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Saturday, 2 May 2009

StockTwits vs Covestor

Taylor Davidson asked an interesting question:

How would you compare StockTwits and Covestor?
(yes, that's a lazyweb request...)

The answer is not as straight forwards as the question suggests : )

Firstly, some statistics on the two services. Covestor has over over 20,000+ traders/investors who upload—most automatically, some still manually—their brokerage statements so they can get ranked and verified by Covestors. On the other hand, StockTwits currently has over 40,000 subscribers and adding 500 new subscribers per day. I don't not sure whether these numbers are comparable but if they are, it is showing that StockTwits is becoming more popular especially considering that it launched later than Covestor.

On the ideal level, both services are attempting to democratise investment by empowering people. On that level, I would say both are pretty similar. However, there are some fundamental differences in the way they approach the problem.

Filtering and Publish vs Publish and Filter
Covestor requires users to upload their trading statements so that they can be ranked and verified. This is the filter and publish model favoured by traditional media. StockTwits, on the other hand, lets anyone participate but surface the cream using filters. This is the publish and filter model. The Web obviously favours the latter. (If you want to learn more about this, read the chapter in Clay Shirky's book titled “Publish First, Filter Later.”)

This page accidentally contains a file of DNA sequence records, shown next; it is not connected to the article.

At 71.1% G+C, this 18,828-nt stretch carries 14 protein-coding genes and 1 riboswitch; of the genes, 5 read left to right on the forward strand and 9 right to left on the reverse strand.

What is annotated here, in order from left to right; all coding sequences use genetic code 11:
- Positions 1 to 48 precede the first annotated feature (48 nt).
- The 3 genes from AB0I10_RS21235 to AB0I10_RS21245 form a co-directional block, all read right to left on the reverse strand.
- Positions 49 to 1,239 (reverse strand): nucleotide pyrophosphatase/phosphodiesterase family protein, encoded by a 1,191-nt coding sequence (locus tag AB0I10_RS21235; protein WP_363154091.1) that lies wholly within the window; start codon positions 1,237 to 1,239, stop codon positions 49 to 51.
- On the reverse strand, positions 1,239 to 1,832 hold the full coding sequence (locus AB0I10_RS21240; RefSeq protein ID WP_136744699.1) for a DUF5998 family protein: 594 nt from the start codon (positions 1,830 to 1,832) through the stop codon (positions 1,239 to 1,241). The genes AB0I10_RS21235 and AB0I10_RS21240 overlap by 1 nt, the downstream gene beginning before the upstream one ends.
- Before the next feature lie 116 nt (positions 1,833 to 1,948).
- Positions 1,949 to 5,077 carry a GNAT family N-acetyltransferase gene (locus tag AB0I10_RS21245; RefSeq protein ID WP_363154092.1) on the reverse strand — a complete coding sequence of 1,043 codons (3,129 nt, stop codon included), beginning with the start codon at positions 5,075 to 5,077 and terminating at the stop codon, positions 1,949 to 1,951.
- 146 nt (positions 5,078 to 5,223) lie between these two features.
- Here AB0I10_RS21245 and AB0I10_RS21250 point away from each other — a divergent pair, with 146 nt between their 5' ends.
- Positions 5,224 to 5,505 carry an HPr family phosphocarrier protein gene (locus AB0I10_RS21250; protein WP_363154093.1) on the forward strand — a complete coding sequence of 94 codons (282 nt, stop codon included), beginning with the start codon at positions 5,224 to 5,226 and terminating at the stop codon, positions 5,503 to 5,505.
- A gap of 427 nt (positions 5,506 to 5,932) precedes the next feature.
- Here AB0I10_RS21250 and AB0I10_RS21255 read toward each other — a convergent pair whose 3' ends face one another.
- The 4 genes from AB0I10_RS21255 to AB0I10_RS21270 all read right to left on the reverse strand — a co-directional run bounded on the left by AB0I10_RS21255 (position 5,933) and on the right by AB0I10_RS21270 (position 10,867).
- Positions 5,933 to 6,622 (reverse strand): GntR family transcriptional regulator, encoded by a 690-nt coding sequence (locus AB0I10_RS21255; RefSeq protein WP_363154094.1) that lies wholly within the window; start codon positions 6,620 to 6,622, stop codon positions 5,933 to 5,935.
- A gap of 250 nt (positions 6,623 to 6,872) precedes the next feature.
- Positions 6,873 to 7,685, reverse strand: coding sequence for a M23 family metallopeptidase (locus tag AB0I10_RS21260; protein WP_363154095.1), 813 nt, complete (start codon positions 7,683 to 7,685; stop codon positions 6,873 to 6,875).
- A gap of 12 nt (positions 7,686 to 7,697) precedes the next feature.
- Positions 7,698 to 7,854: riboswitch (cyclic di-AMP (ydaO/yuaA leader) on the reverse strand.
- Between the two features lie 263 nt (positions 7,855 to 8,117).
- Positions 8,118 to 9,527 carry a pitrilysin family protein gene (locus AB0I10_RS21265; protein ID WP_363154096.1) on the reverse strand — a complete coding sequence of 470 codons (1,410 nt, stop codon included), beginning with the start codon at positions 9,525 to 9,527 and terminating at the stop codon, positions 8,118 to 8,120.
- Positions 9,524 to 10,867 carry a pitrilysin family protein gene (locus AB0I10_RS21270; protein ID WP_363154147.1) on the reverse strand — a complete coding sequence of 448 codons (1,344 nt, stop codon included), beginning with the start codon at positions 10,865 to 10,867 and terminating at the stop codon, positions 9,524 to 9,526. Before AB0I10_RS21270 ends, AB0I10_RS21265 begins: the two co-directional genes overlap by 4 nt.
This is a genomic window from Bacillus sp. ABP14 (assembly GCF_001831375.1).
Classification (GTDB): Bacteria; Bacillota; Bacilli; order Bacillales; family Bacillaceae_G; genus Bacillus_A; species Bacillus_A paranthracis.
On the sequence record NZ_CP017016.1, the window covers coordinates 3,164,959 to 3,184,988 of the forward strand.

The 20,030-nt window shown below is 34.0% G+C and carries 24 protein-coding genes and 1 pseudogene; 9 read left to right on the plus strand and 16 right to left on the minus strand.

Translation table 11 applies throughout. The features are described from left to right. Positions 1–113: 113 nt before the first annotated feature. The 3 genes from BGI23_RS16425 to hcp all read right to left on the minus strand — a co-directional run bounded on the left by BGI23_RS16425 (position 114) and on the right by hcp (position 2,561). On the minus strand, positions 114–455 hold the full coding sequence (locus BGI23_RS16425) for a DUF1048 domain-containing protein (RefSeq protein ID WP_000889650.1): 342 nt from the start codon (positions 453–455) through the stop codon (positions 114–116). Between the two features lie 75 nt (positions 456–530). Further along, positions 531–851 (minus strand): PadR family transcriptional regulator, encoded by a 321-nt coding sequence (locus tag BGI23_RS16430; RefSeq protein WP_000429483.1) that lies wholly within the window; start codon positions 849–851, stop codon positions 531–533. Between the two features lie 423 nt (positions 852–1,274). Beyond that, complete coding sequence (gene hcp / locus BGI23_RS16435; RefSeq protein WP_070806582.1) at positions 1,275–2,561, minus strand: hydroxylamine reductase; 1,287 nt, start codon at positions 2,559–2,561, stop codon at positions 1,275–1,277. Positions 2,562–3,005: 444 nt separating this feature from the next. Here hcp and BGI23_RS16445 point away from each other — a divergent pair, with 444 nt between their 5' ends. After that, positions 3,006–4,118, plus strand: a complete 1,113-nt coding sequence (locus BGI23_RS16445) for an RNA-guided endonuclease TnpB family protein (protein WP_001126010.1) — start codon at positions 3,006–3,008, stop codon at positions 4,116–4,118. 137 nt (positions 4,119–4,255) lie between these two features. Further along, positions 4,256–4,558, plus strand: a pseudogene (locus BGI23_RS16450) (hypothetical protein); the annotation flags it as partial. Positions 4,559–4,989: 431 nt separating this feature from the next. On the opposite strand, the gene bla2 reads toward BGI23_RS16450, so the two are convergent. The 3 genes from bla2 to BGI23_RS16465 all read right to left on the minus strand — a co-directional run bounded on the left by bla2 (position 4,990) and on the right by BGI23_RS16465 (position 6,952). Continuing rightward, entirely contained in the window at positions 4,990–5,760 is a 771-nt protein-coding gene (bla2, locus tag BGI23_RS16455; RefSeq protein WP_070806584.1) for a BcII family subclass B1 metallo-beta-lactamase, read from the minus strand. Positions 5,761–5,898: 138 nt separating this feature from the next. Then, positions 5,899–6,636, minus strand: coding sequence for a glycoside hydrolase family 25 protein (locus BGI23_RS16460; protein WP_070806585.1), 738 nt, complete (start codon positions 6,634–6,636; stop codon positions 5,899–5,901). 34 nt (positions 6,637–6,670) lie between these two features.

Metadata vs Content
Covestor is about actual trading performance. In a sense, it is a 'content's play. As such, it suffered the same economics as media. Content is 'valuable' and hence cannot be disclosed publicly. StockTwits, on the other hand is about metadata. It is about discussions, opinions, thoughts etc that sit on top of the content and add useful layers of data. This is user generated context. Context is much more powerful than content in our age of abundance.

Open vs Closed
StockTwits is built from day one to be very open. This facilitates the flow of data such that complementory services can be built easily (see the chart.ly example). In terms of strategic advantage, that is a big leverage because value gets created so much faster. Co-vestor, on the other hands, feels very closed out to me. It is a network within itself that has very little connections available for the rest of the Web to leverage on.

Heavy vs Light
StockTwits is as light weight as they come. I am not sure about the numbers in terms of employees but I am certain it is lower than Covestor. Why is this important? One of the strategic advantage is that they will be more nimble. If you create a model where the core team is light but where competencies are gained through the edge (using APIs, affiliates programmes et al), you tend to be more responsive to external changes. This is critical in our age of constant disruption.

These differences are based on my observations. I have not dealings whatsoever with either of the companies so I may be completely off. If you have other perspectives, facts, opinions etc, do share them in the comments.

Updated: If you are new and want to really learn how to pick stock, I recommend checking this blog that is like a stock market for dummies. It covers a lot of basic information about stock picking and would be a great learning ground before going to more advanced communities like stocktwits. If you are buying stocks for the first time, check it out!